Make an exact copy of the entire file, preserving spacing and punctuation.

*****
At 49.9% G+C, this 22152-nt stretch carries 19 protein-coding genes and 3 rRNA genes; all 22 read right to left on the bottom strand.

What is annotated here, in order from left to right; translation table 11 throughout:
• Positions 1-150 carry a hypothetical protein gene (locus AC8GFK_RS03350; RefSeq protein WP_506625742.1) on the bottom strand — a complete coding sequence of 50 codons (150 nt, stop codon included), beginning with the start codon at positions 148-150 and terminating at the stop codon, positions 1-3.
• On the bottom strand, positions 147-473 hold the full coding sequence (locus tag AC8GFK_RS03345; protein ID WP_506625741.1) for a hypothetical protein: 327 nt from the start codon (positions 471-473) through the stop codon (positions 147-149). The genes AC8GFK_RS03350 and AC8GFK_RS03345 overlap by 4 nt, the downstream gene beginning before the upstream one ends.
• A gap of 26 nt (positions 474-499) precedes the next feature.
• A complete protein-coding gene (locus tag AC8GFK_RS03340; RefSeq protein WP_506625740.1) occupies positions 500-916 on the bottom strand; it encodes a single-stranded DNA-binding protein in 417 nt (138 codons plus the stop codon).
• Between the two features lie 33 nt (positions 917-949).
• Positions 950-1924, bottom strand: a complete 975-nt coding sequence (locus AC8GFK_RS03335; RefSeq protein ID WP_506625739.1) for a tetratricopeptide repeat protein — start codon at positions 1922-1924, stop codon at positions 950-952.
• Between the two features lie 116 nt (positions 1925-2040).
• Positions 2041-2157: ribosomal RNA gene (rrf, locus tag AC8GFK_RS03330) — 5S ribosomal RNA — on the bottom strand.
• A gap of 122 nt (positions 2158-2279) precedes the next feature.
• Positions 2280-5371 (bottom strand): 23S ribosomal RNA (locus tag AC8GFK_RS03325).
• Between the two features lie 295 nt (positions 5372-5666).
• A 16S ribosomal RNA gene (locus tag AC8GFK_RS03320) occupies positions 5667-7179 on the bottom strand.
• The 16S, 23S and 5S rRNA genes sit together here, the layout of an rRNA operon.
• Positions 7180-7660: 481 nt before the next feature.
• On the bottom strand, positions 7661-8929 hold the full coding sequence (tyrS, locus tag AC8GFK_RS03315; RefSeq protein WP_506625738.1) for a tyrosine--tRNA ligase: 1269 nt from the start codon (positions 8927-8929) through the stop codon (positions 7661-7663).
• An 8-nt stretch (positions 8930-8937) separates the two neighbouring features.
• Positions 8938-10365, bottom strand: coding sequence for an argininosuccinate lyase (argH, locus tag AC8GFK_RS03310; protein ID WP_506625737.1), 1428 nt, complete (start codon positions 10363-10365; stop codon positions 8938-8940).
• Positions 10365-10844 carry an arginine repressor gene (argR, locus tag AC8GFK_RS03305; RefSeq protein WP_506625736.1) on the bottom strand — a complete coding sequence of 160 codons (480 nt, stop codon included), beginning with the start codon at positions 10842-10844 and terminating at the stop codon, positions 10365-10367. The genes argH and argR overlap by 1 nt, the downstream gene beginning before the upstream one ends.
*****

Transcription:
At 49.9% G+C, this 22152-nt stretch carries 19 protein-coding genes and 3 rRNA genes; all 22 read right to left on the bottom strand.

What is annotated here, in order from left to right; translation table 11 throughout:
• Positions 1-150 carry a hypothetical protein gene (locus AC8GFK_RS03350; RefSeq protein WP_506625742.1) on the bottom strand — a complete coding sequence of 50 codons (150 nt, stop codon included), beginning with the start codon at positions 148-150 and terminating at the stop codon, positions 1-3.
• On the bottom strand, positions 147-473 hold the full coding sequence (locus tag AC8GFK_RS03345; protein ID WP_506625741.1) for a hypothetical protein: 327 nt from the start codon (positions 471-473) through the stop codon (positions 147-149). The genes AC8GFK_RS03350 and AC8GFK_RS03345 overlap by 4 nt, the downstream gene beginning before the upstream one ends.
• A gap of 26 nt (positions 474-499) precedes the next feature.
• A complete protein-coding gene (locus tag AC8GFK_RS03340; RefSeq protein WP_506625740.1) occupies positions 500-916 on the bottom strand; it encodes a single-stranded DNA-binding protein in 417 nt (138 codons plus the stop codon).
• Between the two features lie 33 nt (positions 917-949).
• Positions 950-1924, bottom strand: a complete 975-nt coding sequence (locus AC8GFK_RS03335; RefSeq protein ID WP_506625739.1) for a tetratricopeptide repeat protein — start codon at positions 1922-1924, stop codon at positions 950-952.
• Between the two features lie 116 nt (positions 1925-2040).
• Positions 2041-2157: ribosomal RNA gene (rrf, locus tag AC8GFK_RS03330) — 5S ribosomal RNA — on the bottom strand.
• A gap of 122 nt (positions 2158-2279) precedes the next feature.
• Positions 2280-5371 (bottom strand): 23S ribosomal RNA (locus tag AC8GFK_RS03325).
• Between the two features lie 295 nt (positions 5372-5666).
• A 16S ribosomal RNA gene (locus tag AC8GFK_RS03320) occupies positions 5667-7179 on the bottom strand.
• The 16S, 23S and 5S rRNA genes sit together here, the layout of an rRNA operon.
• Positions 7180-7660: 481 nt before the next feature.
• On the bottom strand, positions 7661-8929 hold the full coding sequence (tyrS, locus tag AC8GFK_RS03315; RefSeq protein WP_506625738.1) for a tyrosine--tRNA ligase: 1269 nt from the start codon (positions 8927-8929) through the stop codon (positions 7661-7663).
• An 8-nt stretch (positions 8930-8937) separates the two neighbouring features.
• Positions 8938-10365, bottom strand: coding sequence for an argininosuccinate lyase (argH, locus tag AC8GFK_RS03310; protein ID WP_506625737.1), 1428 nt, complete (start codon positions 10363-10365; stop codon positions 8938-8940).
• Positions 10365-10844 carry an arginine repressor gene (argR, locus tag AC8GFK_RS03305; RefSeq protein WP_506625736.1) on the bottom strand — a complete coding sequence of 160 codons (480 nt, stop codon included), beginning with the start codon at positions 10842-10844 and terminating at the stop codon, positions 10365-10367. The genes argH and argR overlap by 1 nt, the downstream gene beginning before the upstream one ends.